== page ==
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Tracking COVID-19 at UCLA

Student’s on-campus nail services provide convenience and comfort to peers

Brittany Nguyen, a second-year sociology student, began practicing nail art at 14 years old. Self-taught, Nguyen said she enjoys experimenting with various nail colors while also engaging in personal conversations with fellow students on campus. (Esther Li/Daily Bruin)

By Alexsandra Coltun Schneider

May 20, 2019 10:47 p.m.

Brittany Nguyen wanted to stop biting her nails – so she started painting them.

The second-year sociology student taught herself nail art through YouTube videos at 14 years old. Toward the end of her freshman year of college, Nguyen wasn’t involved in many extracurricular activities; she took to nail art, posting pictures of her work on social media platforms and eventually seeking student clientele. Nguyen said she improvises her work based on each client’s nail preferences, their previous nail appointments with her, their nail length and the clothes they wear. But since she is still fairly new to the nail art field, Nguyen said there is room for improvement.

“It can be pretty daunting when you see some super cool acrylic designs and just think ‘I can’t do that,'” Nguyen said. “But then once you find the time and space to do so, it just kind of flows right out of you.”

While she mostly uses Instagram as the platform to showcase her nail art, Nguyen said she started growing her clientele base through Facebook. Posting about her services on Facebook groups – like UCLA Free & For Sale – and hosting giveaways and service deals helped her gain followers and customers, she said. Nguyen said she typically has seven to 12 clients per week.

“There’s been so many new talented people on the rise (on social media) that a lot of times … it’s hard to create something that people haven’t seen before,” Nguyen said. “It really depends on how much you engage with the people who actually like you for what you do.”

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Her most popular requests from students are white or nude gel nails, but some students like to experiment with neon or bright colors. One client requested for 10 fingers be painted different colors for a music festival, though more common among the bolder requests are stripes and polka dots, she said.

Students sometimes base their requests on designs they’ve found on her Instagram page, she said. Her feed mainly features photos of her clients’ nails, she said, most of which bear simple work, like a solid color in gel polish.

Nguyen said while some nail polish formulas and colors are easy to work with, others require more of an effort. Nguyen said she has about 75 bottles of nail polish in her dorm room for her manicures and pedicures. With her collection of polishes and tools, Nguyen said she starts off her services by buffing and shaping the customer’s nails before painting them.

Marlene Quintanilla Flores, a first-year pre-human biology and society student, said she first learned about Nguyen’s services through her posts on Facebook, on the UCLA Class of 2022 – Official Group. Quintanilla Flores said she prefers her nails long with a simple and plain polish color with no additional design – which is the look she received from Nguyen.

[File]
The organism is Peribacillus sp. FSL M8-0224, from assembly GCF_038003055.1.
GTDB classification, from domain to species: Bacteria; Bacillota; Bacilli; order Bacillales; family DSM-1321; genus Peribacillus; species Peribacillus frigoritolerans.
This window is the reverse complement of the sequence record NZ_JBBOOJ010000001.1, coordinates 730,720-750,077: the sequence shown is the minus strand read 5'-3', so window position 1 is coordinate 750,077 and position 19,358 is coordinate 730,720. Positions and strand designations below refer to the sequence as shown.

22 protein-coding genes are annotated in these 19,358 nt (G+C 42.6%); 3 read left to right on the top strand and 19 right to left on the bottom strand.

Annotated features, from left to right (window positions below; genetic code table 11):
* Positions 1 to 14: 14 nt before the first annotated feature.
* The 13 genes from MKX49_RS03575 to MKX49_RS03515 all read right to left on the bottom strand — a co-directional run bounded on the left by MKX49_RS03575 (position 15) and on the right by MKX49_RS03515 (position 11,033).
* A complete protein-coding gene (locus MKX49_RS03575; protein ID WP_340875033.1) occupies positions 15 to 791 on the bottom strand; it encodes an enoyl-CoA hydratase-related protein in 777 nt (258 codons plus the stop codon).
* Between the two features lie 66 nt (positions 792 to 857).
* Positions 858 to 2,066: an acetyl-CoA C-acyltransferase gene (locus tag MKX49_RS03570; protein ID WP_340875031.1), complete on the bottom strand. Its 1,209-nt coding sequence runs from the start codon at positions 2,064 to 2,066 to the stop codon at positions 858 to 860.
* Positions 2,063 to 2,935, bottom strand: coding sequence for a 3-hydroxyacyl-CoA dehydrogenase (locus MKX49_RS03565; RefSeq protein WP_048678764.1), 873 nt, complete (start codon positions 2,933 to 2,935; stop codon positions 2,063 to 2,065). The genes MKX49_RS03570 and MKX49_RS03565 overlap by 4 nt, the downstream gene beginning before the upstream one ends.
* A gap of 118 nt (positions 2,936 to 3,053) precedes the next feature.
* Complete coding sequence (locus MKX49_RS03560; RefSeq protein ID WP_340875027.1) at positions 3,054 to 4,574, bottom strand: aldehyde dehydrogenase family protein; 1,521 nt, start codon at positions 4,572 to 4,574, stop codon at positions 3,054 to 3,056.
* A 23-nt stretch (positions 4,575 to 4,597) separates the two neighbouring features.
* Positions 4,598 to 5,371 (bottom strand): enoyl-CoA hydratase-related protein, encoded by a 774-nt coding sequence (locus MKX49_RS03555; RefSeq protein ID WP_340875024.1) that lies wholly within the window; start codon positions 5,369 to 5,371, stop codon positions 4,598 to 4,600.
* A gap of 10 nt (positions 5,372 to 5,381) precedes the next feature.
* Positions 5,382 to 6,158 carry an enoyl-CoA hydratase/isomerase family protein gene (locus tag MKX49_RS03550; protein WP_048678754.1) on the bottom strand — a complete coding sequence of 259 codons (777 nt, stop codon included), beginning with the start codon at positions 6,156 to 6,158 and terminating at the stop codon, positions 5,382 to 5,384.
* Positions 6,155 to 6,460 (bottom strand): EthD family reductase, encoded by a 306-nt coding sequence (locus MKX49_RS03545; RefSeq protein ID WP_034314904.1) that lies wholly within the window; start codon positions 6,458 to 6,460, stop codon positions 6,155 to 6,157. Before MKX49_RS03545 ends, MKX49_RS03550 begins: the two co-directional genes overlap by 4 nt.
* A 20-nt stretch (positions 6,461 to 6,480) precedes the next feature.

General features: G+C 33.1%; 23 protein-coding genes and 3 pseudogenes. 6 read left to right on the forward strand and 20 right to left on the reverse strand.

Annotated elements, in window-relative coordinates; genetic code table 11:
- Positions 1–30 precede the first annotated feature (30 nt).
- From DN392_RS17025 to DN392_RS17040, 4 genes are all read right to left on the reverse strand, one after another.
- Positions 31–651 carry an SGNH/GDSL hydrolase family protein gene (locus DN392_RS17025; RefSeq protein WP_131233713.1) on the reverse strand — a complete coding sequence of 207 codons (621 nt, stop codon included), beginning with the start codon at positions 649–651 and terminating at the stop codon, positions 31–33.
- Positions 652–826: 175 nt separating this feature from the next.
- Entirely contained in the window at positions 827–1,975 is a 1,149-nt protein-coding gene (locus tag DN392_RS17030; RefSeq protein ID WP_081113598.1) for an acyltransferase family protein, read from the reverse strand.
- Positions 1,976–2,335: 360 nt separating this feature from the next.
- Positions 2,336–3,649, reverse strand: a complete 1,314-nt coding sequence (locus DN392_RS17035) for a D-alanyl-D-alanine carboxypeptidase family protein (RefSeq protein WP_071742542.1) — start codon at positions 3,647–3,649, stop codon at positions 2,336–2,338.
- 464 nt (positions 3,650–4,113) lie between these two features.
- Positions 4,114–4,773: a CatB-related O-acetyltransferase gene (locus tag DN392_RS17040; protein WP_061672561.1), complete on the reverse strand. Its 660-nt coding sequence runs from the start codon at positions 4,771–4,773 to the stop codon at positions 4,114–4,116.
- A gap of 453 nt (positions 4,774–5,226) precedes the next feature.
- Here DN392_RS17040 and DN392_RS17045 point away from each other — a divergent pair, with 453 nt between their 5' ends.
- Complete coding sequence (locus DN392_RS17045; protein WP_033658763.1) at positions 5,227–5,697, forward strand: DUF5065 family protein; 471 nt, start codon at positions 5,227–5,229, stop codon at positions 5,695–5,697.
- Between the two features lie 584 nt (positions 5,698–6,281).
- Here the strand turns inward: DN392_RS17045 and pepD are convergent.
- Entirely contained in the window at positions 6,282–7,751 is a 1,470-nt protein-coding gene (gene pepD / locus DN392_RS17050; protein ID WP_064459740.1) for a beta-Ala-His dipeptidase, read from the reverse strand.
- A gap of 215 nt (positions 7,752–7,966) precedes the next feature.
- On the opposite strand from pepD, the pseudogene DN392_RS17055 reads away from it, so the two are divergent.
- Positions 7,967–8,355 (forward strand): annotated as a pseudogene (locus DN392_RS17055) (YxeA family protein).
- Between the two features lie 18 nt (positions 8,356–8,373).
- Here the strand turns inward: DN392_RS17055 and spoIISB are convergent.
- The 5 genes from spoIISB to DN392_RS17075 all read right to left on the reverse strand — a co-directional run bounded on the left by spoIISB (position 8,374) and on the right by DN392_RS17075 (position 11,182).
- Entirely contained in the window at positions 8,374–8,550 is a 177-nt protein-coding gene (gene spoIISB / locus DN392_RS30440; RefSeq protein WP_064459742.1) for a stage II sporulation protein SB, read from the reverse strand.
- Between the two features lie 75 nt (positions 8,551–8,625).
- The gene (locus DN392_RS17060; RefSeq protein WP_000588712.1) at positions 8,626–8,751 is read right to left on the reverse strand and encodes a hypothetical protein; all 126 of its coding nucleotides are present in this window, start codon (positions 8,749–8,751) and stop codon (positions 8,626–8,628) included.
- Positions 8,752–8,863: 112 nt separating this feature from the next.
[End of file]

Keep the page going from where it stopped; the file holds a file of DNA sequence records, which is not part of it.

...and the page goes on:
Unlike the occasionally rushed nail salons, Quintanilla Flores said Nguyen pays attention to the small details with her craft – like making sure the edges of her nails are covered in polish. Visiting Nguyen was also less expensive than visiting a professional nail salon, she said. Nguyen said she charges around $12 for a gel manicure. Quintanilla Flores said she thinks students running services out of a dorm can better accommodate students’ needs and schedules.

“At a school like UCLA, … things are not really easily accessible or things are expensive in the area,” Quintanilla Flores said. “(Student-run) businesses are great because they make a little extra cash and then we get what we want without the need of having to go far or pay an extensive amount of money.”

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Nguyen said she considers herself a perfectionist and takes her time with every client. First-year pre-human biology and society student Riya Shah said she also found out about Nguyen’s work through posts on Facebook and has had two appointments in Nguyen’s dorm. Shah said she likes how Nguyen’s services are on the Hill and how she can get manicures and pedicures without traveling far. For her first appointment with Nguyen, Shah said she asked for baby pink nail polish on her fingertnails, and returned after liking her first design. For her second appointment, Shah said she got a white-colored nail polish on her fingernails and a baby pink polish for her toes.

Nguyen said she likes to control and be flexible with her work hours by booking appointments around her classes and study time. Having grown from her dorm into her floor lounge, Nguyen said she enjoys engaging in personal conversations with her customers about family or what happened during class that day.

“I generally do enjoy getting to know my clients (and) I look forward to having new appointments,” Nguyen said. “It’s just … really cool being able to manage myself, my own hours and getting to bring people into my life.”

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Alexsandra Coltun Schneider
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